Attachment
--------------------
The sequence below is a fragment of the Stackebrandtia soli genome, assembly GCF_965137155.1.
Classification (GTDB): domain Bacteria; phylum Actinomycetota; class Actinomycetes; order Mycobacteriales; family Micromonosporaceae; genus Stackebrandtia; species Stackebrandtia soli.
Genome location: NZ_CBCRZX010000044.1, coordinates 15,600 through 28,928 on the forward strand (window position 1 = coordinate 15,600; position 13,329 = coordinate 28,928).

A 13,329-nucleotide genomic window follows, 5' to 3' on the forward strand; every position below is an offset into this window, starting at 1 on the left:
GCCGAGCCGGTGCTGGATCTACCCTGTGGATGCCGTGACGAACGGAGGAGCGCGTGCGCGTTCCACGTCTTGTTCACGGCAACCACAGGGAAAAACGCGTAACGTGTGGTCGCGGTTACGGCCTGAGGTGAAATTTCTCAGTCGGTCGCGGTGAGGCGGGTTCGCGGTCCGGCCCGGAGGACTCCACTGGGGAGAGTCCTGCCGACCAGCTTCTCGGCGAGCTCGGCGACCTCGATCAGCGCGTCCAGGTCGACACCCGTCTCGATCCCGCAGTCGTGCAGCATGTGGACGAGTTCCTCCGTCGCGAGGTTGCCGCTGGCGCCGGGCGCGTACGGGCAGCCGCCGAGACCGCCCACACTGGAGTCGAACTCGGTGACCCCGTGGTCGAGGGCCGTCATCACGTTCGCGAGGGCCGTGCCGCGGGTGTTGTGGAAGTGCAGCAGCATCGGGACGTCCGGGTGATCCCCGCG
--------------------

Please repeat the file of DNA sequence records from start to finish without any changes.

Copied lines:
The sequence below is a fragment of the Stackebrandtia soli genome, assembly GCF_965137155.1.
Classification (GTDB): domain Bacteria; phylum Actinomycetota; class Actinomycetes; order Mycobacteriales; family Micromonosporaceae; genus Stackebrandtia; species Stackebrandtia soli.
Genome location: NZ_CBCRZX010000044.1, coordinates 15,600 through 28,928 on the forward strand (window position 1 = coordinate 15,600; position 13,329 = coordinate 28,928).

A 13,329-nucleotide genomic window follows, 5' to 3' on the forward strand; every position below is an offset into this window, starting at 1 on the left:
GCCGAGCCGGTGCTGGATCTACCCTGTGGATGCCGTGACGAACGGAGGAGCGCGTGCGCGTTCCACGTCTTGTTCACGGCAACCACAGGGAAAAACGCGTAACGTGTGGTCGCGGTTACGGCCTGAGGTGAAATTTCTCAGTCGGTCGCGGTGAGGCGGGTTCGCGGTCCGGCCCGGAGGACTCCACTGGGGAGAGTCCTGCCGACCAGCTTCTCGGCGAGCTCGGCGACCTCGATCAGCGCGTCCAGGTCGACACCCGTCTCGATCCCGCAGTCGTGCAGCATGTGGACGAGTTCCTCCGTCGCGAGGTTGCCGCTGGCGCCGGGCGCGTACGGGCAGCCGCCGAGACCGCCCACACTGGAGTCGAACTCGGTGACCCCGTGGTCGAGGGCCGTCATCACGTTCGCGAGGGCCGTGCCGCGGGTGTTGTGGAAGTGCAGCAGCATCGGGACGTCCGGGTGATCCCCGCG